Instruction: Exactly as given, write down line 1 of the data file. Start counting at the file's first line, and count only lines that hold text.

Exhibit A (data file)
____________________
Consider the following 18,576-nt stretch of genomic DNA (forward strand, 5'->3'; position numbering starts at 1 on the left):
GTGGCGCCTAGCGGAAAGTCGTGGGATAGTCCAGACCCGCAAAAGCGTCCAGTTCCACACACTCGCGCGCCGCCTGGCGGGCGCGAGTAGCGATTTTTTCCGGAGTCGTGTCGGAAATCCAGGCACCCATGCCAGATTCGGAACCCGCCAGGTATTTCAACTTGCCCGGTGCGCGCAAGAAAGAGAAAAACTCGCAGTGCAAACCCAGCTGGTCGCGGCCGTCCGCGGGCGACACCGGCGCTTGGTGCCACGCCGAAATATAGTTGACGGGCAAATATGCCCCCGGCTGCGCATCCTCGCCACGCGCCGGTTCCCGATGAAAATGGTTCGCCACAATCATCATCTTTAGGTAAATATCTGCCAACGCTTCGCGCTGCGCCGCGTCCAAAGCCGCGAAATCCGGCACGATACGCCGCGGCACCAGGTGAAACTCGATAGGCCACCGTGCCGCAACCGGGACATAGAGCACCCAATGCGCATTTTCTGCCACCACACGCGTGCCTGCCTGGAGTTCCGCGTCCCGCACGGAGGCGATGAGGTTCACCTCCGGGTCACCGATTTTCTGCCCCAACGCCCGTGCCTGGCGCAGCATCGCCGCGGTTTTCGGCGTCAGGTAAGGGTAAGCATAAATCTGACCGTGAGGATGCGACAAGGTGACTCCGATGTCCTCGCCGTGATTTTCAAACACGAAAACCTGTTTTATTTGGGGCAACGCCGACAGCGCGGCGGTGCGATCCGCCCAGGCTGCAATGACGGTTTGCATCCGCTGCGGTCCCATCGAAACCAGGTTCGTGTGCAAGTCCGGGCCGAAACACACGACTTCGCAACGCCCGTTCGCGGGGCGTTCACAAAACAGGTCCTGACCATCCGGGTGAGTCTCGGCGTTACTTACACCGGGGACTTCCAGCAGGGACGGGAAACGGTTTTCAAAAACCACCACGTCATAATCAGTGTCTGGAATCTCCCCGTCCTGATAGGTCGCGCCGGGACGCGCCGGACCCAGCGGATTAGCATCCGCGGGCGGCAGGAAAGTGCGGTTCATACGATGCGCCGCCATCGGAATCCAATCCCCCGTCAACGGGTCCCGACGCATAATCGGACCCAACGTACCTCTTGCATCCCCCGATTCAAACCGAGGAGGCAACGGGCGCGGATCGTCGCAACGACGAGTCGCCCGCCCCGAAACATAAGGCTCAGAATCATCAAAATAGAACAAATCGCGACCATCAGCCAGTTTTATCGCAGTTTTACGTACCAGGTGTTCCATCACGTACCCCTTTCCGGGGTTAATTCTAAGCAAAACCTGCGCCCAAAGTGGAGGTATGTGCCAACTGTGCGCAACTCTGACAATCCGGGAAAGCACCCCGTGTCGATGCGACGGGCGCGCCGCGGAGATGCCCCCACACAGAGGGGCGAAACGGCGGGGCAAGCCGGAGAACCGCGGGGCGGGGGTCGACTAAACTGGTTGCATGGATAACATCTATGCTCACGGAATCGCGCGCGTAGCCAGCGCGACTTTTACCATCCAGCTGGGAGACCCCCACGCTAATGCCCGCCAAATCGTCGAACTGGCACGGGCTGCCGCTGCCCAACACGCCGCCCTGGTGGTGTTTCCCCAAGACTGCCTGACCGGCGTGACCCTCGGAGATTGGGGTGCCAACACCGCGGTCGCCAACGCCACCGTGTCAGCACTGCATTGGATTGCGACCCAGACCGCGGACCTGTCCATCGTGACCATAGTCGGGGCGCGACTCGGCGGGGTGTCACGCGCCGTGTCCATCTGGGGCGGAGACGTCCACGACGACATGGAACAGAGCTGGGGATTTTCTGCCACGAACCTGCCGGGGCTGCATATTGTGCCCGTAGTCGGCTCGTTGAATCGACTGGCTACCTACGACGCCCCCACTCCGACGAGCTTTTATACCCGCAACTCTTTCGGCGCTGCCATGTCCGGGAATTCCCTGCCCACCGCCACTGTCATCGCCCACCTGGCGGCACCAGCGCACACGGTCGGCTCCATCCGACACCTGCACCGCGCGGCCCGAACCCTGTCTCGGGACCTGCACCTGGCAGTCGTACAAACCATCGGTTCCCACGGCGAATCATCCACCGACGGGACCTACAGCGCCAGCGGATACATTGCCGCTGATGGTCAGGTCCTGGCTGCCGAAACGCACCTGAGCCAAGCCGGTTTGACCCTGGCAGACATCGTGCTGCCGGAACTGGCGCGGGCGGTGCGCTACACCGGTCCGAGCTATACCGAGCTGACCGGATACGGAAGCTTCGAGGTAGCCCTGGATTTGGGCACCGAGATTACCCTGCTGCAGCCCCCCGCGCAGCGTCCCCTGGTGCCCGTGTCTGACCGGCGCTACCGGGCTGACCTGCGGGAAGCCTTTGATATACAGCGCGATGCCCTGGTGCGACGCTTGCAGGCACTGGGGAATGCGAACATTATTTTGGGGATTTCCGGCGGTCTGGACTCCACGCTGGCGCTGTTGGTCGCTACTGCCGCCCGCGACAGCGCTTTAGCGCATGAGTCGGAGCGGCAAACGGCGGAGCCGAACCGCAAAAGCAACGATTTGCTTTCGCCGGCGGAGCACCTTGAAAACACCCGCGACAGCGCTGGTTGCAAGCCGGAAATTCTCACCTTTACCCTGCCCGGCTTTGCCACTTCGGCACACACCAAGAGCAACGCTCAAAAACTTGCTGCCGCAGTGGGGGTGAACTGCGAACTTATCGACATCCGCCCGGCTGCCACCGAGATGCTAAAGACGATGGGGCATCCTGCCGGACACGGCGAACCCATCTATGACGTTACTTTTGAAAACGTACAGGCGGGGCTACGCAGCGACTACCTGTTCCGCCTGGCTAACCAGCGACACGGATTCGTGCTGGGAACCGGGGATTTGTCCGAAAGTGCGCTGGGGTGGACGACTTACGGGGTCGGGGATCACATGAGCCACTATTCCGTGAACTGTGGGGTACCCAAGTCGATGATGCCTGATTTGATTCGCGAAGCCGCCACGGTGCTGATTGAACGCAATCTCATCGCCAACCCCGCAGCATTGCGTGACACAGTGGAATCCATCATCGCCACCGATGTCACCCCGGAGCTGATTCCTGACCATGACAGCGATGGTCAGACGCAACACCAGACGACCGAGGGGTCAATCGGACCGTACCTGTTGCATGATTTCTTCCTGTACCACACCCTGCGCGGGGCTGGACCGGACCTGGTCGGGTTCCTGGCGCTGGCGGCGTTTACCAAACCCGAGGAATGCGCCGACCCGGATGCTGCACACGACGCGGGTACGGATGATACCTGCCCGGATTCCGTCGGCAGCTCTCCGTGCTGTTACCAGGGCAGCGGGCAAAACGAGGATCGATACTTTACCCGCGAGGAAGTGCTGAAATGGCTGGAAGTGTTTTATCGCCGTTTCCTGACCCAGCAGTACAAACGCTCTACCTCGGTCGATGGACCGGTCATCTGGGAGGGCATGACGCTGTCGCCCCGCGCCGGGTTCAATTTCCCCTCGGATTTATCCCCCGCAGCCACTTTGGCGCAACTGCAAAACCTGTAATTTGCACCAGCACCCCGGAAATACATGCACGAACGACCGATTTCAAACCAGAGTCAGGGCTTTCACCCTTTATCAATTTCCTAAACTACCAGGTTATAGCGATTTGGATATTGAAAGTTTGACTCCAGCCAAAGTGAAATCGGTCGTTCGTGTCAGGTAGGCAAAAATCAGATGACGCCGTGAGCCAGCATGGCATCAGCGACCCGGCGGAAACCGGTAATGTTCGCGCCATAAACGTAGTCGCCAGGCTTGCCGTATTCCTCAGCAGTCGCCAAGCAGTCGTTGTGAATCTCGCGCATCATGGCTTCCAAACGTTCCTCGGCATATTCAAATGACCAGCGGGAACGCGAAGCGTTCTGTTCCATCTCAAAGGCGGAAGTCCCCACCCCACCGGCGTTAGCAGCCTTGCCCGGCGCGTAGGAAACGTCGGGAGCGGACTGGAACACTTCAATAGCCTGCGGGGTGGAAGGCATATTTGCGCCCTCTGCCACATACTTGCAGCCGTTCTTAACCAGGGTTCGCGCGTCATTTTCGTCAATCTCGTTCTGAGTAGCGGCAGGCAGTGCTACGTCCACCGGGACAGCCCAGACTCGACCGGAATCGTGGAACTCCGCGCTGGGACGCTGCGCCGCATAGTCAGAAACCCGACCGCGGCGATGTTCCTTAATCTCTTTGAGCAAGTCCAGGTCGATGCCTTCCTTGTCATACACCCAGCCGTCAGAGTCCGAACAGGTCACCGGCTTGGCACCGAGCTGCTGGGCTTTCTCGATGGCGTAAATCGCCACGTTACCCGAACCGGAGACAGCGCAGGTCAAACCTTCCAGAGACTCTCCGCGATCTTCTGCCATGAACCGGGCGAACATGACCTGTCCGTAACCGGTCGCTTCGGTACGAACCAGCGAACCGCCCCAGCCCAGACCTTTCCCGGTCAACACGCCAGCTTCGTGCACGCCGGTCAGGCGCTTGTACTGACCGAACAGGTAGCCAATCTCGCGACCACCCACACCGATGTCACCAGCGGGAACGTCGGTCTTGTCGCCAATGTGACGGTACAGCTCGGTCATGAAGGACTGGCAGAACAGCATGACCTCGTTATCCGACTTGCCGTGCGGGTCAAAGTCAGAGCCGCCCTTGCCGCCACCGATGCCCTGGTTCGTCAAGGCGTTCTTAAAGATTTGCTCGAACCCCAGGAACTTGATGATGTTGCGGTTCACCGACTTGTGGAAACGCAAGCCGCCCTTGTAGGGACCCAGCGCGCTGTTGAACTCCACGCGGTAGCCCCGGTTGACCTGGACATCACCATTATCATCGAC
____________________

Consider the following 18,576-nt stretch of genomic DNA (forward strand, 5'->3'; position numbering starts at 1 on the left):